8. Good Day. We are currently having our research for our undergraduate thesis. I’d like to ask if PSOC can be used in our study entitled “Role Satisfaction of Solo Parents and Their Coping Strategy in Raising Family” If so, may i ask how were you able to get the Scale? how can i email the author? Thank you very much. this is my email. ppsi.cjtj@gmail.com I am looking forward to hearing from you. God Bless

    1. Unfortunately, I don’t know if the PSOC is free to use or not. On my blog, I listed a website that has the PSOC for download.

      To my knowledge, Johnston, C., & Mash, E. J. (1989) developed the 17-item PSOC. So you can always try contacting them.

      I use the PSOC via Triple P- Positive Parenting Program. Therefore, you may also want to contact Triple P to find out if it’s free to use or not.

      Their contact page is found here: http://www.triplep.net/glo-en/contact/

      Good luck!

  9. As I am getting ready for my dissertation, I would just like to say that I am so impressed that you took the time to respond to the above questions and by your helpfulness. Thank you!

    Kaitlin

    1. Hi Ayesha,

      Maybe you missed it in the post, but the scoring sheet for the 17-item scale is listed right under the picture of the questionnaire.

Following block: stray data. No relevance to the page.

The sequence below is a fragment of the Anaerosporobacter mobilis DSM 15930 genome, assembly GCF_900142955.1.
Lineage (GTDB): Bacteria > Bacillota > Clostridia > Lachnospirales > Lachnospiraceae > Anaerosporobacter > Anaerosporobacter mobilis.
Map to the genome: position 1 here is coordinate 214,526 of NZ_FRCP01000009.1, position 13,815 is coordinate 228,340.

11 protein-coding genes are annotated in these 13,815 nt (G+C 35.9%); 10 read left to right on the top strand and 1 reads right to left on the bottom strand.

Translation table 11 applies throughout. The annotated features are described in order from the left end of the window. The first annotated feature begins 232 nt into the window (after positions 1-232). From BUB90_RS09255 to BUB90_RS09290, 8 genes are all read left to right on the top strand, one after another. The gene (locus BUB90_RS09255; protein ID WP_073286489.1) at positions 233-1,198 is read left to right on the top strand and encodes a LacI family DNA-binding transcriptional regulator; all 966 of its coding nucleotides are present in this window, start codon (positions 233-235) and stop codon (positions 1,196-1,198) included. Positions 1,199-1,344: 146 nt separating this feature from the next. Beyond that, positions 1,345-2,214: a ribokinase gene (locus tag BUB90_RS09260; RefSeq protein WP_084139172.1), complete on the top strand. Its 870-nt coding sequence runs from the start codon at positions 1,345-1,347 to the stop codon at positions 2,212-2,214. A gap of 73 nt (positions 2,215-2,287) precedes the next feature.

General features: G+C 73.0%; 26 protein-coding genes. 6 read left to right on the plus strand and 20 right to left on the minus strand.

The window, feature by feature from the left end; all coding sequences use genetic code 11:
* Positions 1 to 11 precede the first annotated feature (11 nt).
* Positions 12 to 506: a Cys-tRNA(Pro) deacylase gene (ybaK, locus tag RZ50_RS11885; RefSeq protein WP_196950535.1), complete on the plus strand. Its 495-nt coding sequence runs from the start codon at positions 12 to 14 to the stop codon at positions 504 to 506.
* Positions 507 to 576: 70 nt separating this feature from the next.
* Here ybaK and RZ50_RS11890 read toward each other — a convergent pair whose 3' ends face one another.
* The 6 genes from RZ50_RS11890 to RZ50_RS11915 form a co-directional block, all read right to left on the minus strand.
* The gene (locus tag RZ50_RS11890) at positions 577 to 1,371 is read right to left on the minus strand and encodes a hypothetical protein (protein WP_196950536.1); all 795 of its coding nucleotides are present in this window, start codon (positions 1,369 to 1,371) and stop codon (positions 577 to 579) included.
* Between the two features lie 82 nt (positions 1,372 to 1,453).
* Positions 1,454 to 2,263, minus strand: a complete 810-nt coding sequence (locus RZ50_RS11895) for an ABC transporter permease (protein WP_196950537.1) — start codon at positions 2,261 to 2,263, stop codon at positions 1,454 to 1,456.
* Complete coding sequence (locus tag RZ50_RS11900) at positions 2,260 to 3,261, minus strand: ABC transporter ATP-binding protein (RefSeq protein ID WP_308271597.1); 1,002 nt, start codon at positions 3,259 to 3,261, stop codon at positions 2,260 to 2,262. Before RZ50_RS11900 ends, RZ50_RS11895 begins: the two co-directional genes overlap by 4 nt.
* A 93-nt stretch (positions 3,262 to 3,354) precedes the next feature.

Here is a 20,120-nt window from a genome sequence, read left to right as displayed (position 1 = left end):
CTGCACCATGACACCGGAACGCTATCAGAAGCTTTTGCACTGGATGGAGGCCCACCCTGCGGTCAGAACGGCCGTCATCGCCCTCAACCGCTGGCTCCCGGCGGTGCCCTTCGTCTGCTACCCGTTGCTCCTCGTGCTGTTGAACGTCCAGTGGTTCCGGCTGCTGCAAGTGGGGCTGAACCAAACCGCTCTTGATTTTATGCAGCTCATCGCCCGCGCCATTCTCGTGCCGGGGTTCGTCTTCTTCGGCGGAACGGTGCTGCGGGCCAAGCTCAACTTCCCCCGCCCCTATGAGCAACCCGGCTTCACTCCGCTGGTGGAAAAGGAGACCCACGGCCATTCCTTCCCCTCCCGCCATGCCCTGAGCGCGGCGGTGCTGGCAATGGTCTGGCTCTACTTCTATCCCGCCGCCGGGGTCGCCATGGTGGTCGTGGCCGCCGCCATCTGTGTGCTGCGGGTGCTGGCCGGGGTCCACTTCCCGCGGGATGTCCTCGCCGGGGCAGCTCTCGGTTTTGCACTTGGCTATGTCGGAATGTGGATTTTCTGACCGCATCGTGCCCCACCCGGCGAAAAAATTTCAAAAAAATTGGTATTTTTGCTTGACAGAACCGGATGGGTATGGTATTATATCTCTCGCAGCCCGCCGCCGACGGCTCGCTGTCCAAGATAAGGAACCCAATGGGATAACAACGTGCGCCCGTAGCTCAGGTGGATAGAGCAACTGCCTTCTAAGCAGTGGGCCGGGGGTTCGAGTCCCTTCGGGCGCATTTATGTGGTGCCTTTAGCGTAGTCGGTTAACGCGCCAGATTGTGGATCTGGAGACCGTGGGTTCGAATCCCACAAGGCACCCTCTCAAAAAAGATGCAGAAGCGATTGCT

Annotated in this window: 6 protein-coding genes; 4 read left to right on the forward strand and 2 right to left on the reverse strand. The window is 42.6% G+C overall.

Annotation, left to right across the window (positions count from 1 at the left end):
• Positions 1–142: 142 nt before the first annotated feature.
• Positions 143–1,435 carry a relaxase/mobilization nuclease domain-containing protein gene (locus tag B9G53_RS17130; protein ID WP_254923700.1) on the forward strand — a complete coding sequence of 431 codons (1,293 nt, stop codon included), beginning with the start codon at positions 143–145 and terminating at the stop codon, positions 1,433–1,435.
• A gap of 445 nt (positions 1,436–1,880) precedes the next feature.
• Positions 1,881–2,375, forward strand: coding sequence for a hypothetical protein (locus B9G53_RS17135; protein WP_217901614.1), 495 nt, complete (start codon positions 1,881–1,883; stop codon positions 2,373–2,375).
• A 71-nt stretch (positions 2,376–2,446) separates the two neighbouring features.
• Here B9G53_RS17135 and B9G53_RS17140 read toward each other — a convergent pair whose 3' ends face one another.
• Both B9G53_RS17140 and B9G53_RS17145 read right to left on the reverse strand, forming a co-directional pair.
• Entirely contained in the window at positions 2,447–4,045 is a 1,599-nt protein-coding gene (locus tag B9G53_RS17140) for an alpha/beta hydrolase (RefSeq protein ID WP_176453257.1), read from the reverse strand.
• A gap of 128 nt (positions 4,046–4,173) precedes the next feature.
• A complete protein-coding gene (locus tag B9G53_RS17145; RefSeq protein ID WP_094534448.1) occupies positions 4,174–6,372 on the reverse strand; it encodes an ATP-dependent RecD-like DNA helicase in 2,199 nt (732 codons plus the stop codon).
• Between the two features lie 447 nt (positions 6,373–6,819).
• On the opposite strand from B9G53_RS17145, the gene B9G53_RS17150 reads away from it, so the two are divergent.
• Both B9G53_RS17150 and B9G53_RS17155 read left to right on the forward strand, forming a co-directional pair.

It’s in the sentence “The scoring for the 17-point scale is found here.” Click on the word “here” and the scoring sheet will pop-up in a Word document.

      If you have any problems with that, please let me know.

      Thanks.

  10. Greetings,

    I used the instrument above and now struggling to know which has to be reverse scored. i am analysing the items for reliability using Cronbach Alpha using SPSS. I am also so confused which item need to be reversed in the document you have attached above. i hope you can guide me through for my masters thesis. Thank you so very much.

    Regards,
    Tharishni Anblagan

    1. You need to click on the link I provided in the post when I said “Scoring the PSOC: The scoring for the 17-point scale is found here (When scoring the PSOC, it is important to remember that several of the questions are reverse coded).”

      Then you can see a detailed description of how to score the items.

  11. Good evening,